Mr. S. Brennan: Sections 25 and 26 are technical sections but I hope the intention of what I am doing is clear. I am trying to close off a possible loophole whereby, under present legislation, a friendly society could be formed to conduct commercial insurance business. Someone could form a friendly society to do insurance business without being supervised by the Insurance Act and this would mean that the insurance activities permitted to be carried on by friendly societies and, under section 26, by trade unions would be strictly mutual self-help activities, the sort of activities one associates with the reason for the existence for these organisations in any case. I am trying to make sure that nobody uses this self-help type of legislation, albeit 1896, and thereafter, to get around insurance regulations and supervisory legislation.
Mrs. Robinson: We seem to be discussing sections 25 and 26 and this suits  the point I want to make. These two sections which the Minister has rightly described as being technical — and, in fact, they are extremely technical in the way they are drafted — raise an issue that was raised at the beginning of consideration of this Bill which is that it is not satisfactory that we are dealing with both insurance legislation of the Oireachtas and important statutory instruments implementing Council Directives. Section 25 amends the Friendly Societies Act, 1896, by reference to the Council Directive and authorisation of the Council Directive. Section 26 interprets European Communities regulations because issues of interpretation have arisen.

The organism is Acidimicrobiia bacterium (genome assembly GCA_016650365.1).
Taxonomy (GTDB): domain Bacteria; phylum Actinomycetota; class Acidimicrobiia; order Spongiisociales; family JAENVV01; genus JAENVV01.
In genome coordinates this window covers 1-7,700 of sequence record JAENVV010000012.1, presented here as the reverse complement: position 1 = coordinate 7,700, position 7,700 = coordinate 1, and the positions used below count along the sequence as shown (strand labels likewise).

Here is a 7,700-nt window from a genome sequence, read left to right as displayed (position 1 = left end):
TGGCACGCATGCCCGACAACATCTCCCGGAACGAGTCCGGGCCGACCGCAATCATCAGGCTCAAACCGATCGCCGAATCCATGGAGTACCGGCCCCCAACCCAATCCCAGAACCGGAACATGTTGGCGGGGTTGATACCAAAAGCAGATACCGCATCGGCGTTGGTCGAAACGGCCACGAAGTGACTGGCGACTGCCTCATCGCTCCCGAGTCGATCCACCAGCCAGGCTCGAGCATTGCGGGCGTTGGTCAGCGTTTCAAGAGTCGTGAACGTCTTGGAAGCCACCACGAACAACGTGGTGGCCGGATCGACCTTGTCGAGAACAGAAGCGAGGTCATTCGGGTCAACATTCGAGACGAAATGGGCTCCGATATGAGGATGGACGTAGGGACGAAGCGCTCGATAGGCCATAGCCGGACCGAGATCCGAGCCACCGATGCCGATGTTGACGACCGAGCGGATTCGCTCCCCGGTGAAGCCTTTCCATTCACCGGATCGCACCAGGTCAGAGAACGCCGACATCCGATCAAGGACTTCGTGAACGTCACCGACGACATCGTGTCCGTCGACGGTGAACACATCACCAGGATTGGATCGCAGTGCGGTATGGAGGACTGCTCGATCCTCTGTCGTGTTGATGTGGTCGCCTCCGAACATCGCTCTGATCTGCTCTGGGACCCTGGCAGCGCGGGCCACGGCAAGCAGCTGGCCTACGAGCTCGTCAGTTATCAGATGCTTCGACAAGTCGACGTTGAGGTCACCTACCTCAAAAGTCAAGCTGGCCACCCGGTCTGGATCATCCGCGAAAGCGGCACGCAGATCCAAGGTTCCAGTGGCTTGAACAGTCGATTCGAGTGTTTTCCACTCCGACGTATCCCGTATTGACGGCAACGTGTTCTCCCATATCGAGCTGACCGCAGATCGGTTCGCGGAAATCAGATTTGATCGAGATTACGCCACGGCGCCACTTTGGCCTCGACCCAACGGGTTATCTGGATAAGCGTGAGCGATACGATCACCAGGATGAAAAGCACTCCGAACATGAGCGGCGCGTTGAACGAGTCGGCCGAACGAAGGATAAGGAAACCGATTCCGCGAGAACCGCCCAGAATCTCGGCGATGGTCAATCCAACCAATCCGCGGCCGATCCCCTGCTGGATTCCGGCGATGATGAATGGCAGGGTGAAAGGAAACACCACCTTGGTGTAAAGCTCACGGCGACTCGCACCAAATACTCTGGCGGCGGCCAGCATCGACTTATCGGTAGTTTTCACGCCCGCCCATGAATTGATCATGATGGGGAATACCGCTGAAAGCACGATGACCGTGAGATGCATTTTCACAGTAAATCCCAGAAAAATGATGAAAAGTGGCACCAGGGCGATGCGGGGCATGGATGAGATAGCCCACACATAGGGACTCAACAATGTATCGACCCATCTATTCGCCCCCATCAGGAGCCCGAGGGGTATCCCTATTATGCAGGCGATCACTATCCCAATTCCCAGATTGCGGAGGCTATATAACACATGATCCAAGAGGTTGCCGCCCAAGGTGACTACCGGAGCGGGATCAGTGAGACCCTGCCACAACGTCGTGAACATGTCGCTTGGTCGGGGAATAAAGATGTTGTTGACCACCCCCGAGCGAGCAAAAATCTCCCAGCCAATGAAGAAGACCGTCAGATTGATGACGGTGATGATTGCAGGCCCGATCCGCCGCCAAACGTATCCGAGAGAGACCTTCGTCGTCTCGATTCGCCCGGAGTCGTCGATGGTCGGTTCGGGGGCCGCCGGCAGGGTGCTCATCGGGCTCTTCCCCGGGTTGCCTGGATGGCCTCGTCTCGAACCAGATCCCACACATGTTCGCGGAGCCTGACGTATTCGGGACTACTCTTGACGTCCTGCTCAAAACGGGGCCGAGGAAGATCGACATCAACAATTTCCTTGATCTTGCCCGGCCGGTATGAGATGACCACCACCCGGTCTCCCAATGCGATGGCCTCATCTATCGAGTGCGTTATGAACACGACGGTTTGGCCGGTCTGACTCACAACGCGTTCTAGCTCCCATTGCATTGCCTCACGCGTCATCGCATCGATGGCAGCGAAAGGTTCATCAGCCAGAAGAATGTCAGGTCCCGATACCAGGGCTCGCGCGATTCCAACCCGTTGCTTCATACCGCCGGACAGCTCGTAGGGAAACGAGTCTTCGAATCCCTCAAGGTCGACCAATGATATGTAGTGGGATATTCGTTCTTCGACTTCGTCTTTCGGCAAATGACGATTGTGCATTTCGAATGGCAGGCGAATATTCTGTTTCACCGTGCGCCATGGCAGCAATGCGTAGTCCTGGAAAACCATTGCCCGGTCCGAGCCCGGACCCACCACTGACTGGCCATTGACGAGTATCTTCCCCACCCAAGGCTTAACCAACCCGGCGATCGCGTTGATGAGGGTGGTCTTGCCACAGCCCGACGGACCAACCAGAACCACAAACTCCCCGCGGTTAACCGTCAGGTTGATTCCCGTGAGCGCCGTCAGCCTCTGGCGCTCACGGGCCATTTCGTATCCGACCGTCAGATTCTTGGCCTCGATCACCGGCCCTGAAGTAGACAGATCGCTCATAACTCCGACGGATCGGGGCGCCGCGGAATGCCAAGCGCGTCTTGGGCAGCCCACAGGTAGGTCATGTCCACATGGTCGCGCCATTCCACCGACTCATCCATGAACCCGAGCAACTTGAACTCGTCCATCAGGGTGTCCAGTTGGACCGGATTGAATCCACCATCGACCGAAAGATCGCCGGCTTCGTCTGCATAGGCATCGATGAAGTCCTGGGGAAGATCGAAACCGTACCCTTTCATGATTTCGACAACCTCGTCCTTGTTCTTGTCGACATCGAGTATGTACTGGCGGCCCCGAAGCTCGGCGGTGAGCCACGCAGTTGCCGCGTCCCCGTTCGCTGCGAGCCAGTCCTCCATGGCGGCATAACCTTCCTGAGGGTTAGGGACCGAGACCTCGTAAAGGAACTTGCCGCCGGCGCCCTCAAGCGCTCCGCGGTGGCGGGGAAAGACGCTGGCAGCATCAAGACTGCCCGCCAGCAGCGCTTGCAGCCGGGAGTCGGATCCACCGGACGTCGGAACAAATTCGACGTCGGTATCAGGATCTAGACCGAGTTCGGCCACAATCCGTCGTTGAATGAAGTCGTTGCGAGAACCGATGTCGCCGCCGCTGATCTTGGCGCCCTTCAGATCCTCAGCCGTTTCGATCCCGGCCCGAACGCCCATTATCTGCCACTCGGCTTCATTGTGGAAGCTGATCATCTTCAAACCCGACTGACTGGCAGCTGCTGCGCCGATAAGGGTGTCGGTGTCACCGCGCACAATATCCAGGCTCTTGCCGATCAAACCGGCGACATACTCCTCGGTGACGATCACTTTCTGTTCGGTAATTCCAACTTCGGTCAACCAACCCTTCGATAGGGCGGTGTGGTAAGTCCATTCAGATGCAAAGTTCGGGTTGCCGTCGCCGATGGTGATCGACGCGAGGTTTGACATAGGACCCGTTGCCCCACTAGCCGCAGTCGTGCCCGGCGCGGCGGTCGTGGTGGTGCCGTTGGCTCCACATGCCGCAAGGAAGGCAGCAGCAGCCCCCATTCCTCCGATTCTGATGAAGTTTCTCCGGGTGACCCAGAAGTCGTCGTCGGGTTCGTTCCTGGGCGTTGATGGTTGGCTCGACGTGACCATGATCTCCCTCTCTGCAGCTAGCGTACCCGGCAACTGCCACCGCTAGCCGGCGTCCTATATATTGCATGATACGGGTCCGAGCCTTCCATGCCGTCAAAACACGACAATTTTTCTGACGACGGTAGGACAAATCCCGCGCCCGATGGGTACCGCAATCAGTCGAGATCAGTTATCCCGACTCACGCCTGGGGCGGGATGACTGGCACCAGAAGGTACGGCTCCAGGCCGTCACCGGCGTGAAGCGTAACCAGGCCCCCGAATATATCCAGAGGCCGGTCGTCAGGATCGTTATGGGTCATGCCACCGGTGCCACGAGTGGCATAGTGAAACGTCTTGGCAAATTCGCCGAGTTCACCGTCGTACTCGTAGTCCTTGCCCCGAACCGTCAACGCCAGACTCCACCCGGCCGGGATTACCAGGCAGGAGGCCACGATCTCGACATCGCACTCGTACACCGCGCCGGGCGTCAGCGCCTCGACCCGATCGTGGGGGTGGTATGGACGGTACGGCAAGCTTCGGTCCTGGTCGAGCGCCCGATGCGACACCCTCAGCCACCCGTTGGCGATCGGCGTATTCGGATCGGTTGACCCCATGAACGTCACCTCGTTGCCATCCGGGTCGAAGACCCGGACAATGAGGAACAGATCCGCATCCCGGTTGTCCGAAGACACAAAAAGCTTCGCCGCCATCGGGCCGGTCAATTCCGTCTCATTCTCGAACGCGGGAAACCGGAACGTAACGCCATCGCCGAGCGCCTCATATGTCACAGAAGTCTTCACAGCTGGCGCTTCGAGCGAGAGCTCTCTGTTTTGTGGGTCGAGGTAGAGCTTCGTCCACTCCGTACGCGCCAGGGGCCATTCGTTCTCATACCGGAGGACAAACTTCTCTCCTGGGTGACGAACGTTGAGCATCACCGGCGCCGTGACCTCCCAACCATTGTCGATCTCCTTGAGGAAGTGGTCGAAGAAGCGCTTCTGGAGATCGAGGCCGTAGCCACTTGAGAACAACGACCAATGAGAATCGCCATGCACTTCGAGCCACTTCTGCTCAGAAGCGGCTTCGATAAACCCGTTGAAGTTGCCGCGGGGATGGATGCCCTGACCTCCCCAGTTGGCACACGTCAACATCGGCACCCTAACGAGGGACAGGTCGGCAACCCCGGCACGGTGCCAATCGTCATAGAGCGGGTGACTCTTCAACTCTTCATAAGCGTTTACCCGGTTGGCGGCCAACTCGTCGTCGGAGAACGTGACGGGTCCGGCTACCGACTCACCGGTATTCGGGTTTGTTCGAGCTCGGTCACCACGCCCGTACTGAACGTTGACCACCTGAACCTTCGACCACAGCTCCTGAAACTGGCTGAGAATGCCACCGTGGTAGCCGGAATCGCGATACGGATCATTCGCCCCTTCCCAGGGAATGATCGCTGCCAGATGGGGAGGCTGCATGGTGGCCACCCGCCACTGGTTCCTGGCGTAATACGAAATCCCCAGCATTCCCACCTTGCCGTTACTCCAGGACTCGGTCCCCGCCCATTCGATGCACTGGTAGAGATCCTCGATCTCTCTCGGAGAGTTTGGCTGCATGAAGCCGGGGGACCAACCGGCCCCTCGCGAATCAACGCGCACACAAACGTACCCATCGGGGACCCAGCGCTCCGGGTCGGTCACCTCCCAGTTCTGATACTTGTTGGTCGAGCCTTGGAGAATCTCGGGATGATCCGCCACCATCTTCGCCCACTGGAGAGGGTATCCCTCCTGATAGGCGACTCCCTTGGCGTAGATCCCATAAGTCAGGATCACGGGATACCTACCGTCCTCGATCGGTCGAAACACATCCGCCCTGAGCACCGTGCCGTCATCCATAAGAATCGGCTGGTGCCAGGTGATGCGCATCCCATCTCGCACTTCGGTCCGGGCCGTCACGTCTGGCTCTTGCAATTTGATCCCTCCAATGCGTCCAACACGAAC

That is a nightmare for anybody who is trying to make sense of the insurance business because you either deal with primary legislation and the interpretation of primary legislation or you deal with regulations made under primary legislation. We have two codes running together and it is extremely difficult to operate them. I know there are constraints on person power, Departments and priorities but it is extremely important that we should try to have our insurance code in one primary code and that any regulations are made under that primary code so that they sit in well with it. What the Minister is trying to do in these two technical sections is to redress the problem of running two if not three codes together and this is very difficult.